Press Mentions

CIMSEC
04/01/2020

Why The Sudden Drop In Armed Robbery Of Ships Off Venezuela?

For unknown reasons, reports of armed robbery at these anchorages stopped in the middle of 2019. Between January 2016 and the end of April 2019, 36 robberies and attempted robberies were reported at anchorages off Anzoátegui, of which 29 were on tankers. Six incidents were reported in early 2019, but in April 2019 robberies on commercial ships at these anchorages ended abruptly. No robberies were reported for the next ten months, until the end of February 2020.

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Yahoo News
03/26/2020

Why We React Fast To Pandemics But Slow To Climate Change

“Humans are very bad at understanding statistical trends and long-term changes,” says political psychologist Conor Seyle, director of research at One Earth Future Foundation, in an interview with BBC. Humans have evolved to focus on immediate threats, says Seyle, and we have a tendency towards inaction for future problems.

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SciFiAfricaMag
03/17/2020

The Global Rise Of Artificial Intelligence Holds Both Promise And Danger, And Africa Needs Its Own Experts To Balance The Two

Developing countries, with their “overstretched and unconsolidated democracies”, are particularly at risk of such nefarious uses, says Clayton Besaw, a research associate at the United States-based One Earth Future foundation, which promotes peace through good governance. He says African countries should introduce regulation to make sure the technology is not abused. “Obviously each country has its own complexities and nuance,” says Besaw. 

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03/13/2020

Experts: N. Korea’s Recent Launches Tested Missiles To Target S. Korea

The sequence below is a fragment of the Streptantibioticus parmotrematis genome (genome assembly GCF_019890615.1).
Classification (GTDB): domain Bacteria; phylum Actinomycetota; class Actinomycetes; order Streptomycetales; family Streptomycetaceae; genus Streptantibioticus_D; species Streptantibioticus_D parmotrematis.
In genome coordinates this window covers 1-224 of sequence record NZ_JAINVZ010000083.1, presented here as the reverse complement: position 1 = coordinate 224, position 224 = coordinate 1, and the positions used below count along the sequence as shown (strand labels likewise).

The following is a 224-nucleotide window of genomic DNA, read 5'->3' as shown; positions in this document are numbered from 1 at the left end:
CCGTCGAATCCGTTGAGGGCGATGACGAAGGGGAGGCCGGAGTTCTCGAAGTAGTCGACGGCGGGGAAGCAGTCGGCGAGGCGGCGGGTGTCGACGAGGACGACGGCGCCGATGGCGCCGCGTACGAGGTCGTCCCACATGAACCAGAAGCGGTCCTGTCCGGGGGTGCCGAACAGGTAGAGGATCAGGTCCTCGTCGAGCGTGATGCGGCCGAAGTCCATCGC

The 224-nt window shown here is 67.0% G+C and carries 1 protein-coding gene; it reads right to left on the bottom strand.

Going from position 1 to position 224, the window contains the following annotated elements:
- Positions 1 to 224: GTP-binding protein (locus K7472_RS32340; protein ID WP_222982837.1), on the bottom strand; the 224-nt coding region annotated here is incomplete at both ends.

North Korea’s recent missile launch tests have nuclear weapons experts around the world on watch and weighing in on the tension unfolding across the Korean Peninsula. OEF’s Xu Tianran, says, “This is especially important for North Korea as its armed forces cannot provide enough air cover for its assets on the ground.”

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03/02/2020

North Korea Marks Year Of Failed Trump Talks With Missiles

Based on the limited information available, the projectiles appear to be the KN-24 -- a solid-fuel, short-range ballistic missile -- or a multiple rocket launch system, said Melissa Hanham, a weapons expert and deputy director of the Open Nuclear Network. She added that with its low altitude and maneuverability, KN-24 missiles “are difficult to track and intercept.”

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Forbes
02/26/2020

This Kenyan Marine Biologist Grew Up 17 Hours Away From The Ocean

Our postdoc Nelly Isigi Kadagi grew up a rough, 17-hour drive away from the sea, but now she is one of the key figures in the conservation of some of the biggest, most mysterious fish in the sea: Billfish like marlin, swordfish and their close relatives.

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The Conversation
02/16/2020

Guinea Bissau Election Inspires Optimism – But There Are Still Big Risks

When forecasting Guinea-Bissau’s risk post-election, CoupCast suggests that the country’s risk remains higher than the average risk in sub-Saharan Africa.

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The Diplomat logo
02/13/2020

Maritime Security In The Asia-Pacific: Measuring Challenges And Progress

In order to help fill this gap in our collective understanding, Stable Seas launched its initial Maritime Security Index in 2018. The index uses a wide variety of data across nine issue areas and is meant as a tool to: help maritime policymakers better understand the relationship between various aspects of maritime security; assist in identifying trends, either positive or negative at state and regional levels; and serve as a tool for resource advocacy. While the initial version of the index covered sub-Saharan Africa, it has recently been expanded to include the Middle East and North Africa, South Asia, and Southeast Asia.

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The Conversation
02/12/2020

Hackers Could Shut Down Satellites – Or Turn Them Into Weapons

Satellites are typically controlled from ground stations. These stations run computers with software vulnerabilities that can be exploited by hackers. If hackers were to infiltrate these computers, they could send malicious commands to the satellites.

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Hakai Magazine
02/06/2020

How Rampant Illegal Fishing Is Destabilizing Somalia

In that report, lead author Colleen Devlin breaks Somalia’s recent past into three distinct periods: from 1998 to 2000, conflict between domestic and foreign fishers soared; from 2002 to 2010, Somali pirates took control of the water, driving back foreign vessels; and from 2014 to 2015, piracy calmed and the foreign fleets returned, stoking a new set of tensions.

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